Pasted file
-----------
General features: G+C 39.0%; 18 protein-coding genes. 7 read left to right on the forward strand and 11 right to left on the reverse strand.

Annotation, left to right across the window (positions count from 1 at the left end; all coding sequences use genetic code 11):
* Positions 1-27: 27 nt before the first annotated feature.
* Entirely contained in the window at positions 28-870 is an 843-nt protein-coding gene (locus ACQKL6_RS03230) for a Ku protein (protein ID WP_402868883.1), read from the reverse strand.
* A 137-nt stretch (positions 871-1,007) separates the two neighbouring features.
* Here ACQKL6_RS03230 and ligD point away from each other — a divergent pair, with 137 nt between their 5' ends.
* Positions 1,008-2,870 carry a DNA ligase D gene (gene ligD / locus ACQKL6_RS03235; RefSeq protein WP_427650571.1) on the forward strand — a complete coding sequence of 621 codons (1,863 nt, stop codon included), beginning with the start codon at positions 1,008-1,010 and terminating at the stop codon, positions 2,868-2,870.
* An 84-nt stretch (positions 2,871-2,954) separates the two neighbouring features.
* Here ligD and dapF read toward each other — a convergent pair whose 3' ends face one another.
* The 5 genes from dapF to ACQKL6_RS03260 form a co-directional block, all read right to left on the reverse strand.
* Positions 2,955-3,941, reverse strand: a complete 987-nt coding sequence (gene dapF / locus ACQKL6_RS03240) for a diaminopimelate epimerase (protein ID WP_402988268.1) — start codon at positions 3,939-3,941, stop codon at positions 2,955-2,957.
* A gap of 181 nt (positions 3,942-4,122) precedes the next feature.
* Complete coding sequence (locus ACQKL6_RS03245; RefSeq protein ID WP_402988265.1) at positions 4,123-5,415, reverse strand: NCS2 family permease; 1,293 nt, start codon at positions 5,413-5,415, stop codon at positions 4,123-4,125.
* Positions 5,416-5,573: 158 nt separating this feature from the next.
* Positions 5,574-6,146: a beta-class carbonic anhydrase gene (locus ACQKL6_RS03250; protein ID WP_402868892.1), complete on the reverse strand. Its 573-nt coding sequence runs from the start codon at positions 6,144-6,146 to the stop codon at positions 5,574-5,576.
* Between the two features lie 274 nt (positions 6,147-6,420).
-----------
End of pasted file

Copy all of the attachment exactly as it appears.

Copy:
General features: G+C 39.0%; 18 protein-coding genes. 7 read left to right on the forward strand and 11 right to left on the reverse strand.

Annotation, left to right across the window (positions count from 1 at the left end; all coding sequences use genetic code 11):
* Positions 1-27: 27 nt before the first annotated feature.
* Entirely contained in the window at positions 28-870 is an 843-nt protein-coding gene (locus ACQKL6_RS03230) for a Ku protein (protein ID WP_402868883.1), read from the reverse strand.
* A 137-nt stretch (positions 871-1,007) separates the two neighbouring features.
* Here ACQKL6_RS03230 and ligD point away from each other — a divergent pair, with 137 nt between their 5' ends.
* Positions 1,008-2,870 carry a DNA ligase D gene (gene ligD / locus ACQKL6_RS03235; RefSeq protein WP_427650571.1) on the forward strand — a complete coding sequence of 621 codons (1,863 nt, stop codon included), beginning with the start codon at positions 1,008-1,010 and terminating at the stop codon, positions 2,868-2,870.
* An 84-nt stretch (positions 2,871-2,954) separates the two neighbouring features.
* Here ligD and dapF read toward each other — a convergent pair whose 3' ends face one another.
* The 5 genes from dapF to ACQKL6_RS03260 form a co-directional block, all read right to left on the reverse strand.
* Positions 2,955-3,941, reverse strand: a complete 987-nt coding sequence (gene dapF / locus ACQKL6_RS03240) for a diaminopimelate epimerase (protein ID WP_402988268.1) — start codon at positions 3,939-3,941, stop codon at positions 2,955-2,957.
* A gap of 181 nt (positions 3,942-4,122) precedes the next feature.
* Complete coding sequence (locus ACQKL6_RS03245; RefSeq protein ID WP_402988265.1) at positions 4,123-5,415, reverse strand: NCS2 family permease; 1,293 nt, start codon at positions 5,413-5,415, stop codon at positions 4,123-4,125.
* Positions 5,416-5,573: 158 nt separating this feature from the next.
* Positions 5,574-6,146: a beta-class carbonic anhydrase gene (locus ACQKL6_RS03250; protein ID WP_402868892.1), complete on the reverse strand. Its 573-nt coding sequence runs from the start codon at positions 6,144-6,146 to the stop codon at positions 5,574-5,576.
* Between the two features lie 274 nt (positions 6,147-6,420).